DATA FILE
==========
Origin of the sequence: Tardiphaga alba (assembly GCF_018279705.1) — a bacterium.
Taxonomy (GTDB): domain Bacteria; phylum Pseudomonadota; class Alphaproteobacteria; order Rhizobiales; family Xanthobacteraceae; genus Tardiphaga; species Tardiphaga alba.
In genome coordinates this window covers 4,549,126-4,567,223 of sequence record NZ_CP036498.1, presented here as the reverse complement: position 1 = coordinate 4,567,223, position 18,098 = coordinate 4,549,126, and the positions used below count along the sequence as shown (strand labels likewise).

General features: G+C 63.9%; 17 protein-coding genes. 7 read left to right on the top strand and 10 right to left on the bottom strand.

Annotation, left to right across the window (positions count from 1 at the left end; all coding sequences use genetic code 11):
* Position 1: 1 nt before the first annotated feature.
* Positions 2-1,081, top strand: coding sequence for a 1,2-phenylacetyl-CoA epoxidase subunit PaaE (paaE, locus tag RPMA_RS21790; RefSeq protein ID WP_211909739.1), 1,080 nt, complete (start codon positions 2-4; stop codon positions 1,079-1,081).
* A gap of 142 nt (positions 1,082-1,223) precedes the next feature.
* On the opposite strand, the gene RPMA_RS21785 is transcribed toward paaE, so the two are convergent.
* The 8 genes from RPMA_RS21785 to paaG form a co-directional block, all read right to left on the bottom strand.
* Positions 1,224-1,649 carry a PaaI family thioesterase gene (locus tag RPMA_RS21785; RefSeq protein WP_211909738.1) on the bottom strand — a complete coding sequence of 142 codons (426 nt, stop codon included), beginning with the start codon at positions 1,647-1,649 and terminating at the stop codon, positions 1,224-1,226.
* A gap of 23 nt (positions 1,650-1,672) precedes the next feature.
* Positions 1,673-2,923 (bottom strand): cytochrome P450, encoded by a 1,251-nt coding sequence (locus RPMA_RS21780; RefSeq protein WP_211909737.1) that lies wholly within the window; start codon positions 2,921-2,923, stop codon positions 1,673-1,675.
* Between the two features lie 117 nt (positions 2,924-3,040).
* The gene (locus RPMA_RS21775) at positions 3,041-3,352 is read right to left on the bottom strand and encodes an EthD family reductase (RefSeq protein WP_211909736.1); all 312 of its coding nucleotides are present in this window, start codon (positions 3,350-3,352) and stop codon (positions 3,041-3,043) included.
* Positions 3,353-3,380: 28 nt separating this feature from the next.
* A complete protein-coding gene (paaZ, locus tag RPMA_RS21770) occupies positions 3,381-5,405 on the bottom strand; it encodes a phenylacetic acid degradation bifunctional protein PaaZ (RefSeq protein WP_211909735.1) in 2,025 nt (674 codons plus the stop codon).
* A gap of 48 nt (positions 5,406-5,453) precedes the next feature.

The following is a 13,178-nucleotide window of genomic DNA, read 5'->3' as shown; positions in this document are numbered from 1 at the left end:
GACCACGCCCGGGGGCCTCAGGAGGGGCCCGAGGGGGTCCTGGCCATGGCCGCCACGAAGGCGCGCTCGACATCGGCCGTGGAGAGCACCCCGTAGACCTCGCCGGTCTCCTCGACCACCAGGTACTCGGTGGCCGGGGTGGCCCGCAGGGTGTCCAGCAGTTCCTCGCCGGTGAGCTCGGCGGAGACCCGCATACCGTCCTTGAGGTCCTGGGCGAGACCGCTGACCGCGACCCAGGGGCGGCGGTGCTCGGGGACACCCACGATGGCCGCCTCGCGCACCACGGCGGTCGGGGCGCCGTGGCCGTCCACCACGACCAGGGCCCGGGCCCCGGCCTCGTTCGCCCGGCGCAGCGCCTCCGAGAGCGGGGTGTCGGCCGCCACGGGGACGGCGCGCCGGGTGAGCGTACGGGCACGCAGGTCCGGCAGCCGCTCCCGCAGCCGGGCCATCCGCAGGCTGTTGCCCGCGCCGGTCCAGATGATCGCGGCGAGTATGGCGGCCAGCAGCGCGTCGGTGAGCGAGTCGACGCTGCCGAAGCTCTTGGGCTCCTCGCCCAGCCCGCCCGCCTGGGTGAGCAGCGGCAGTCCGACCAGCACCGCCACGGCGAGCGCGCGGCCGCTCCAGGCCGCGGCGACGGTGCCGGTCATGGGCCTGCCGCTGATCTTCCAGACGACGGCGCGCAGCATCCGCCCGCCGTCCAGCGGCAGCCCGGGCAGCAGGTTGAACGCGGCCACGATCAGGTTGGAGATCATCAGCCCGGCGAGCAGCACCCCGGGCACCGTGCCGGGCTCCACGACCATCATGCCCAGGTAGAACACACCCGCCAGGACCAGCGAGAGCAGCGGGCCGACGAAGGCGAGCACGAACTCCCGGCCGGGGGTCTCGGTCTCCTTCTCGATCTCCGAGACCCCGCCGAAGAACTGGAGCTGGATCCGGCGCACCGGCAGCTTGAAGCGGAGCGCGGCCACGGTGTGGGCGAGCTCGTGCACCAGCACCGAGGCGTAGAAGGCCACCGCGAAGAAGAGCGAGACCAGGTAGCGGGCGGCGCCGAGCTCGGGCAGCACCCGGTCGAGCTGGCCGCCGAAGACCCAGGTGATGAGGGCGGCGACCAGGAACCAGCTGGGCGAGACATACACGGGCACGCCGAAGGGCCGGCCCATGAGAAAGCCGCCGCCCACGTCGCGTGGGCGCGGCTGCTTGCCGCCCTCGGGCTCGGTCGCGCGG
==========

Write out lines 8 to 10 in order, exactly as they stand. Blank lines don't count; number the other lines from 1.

* A gap of 142 nt (positions 1,082-1,223) precedes the next feature.
* On the opposite strand, the gene RPMA_RS21785 is transcribed toward paaE, so the two are convergent.
* The 8 genes from RPMA_RS21785 to paaG form a co-directional block, all read right to left on the bottom strand.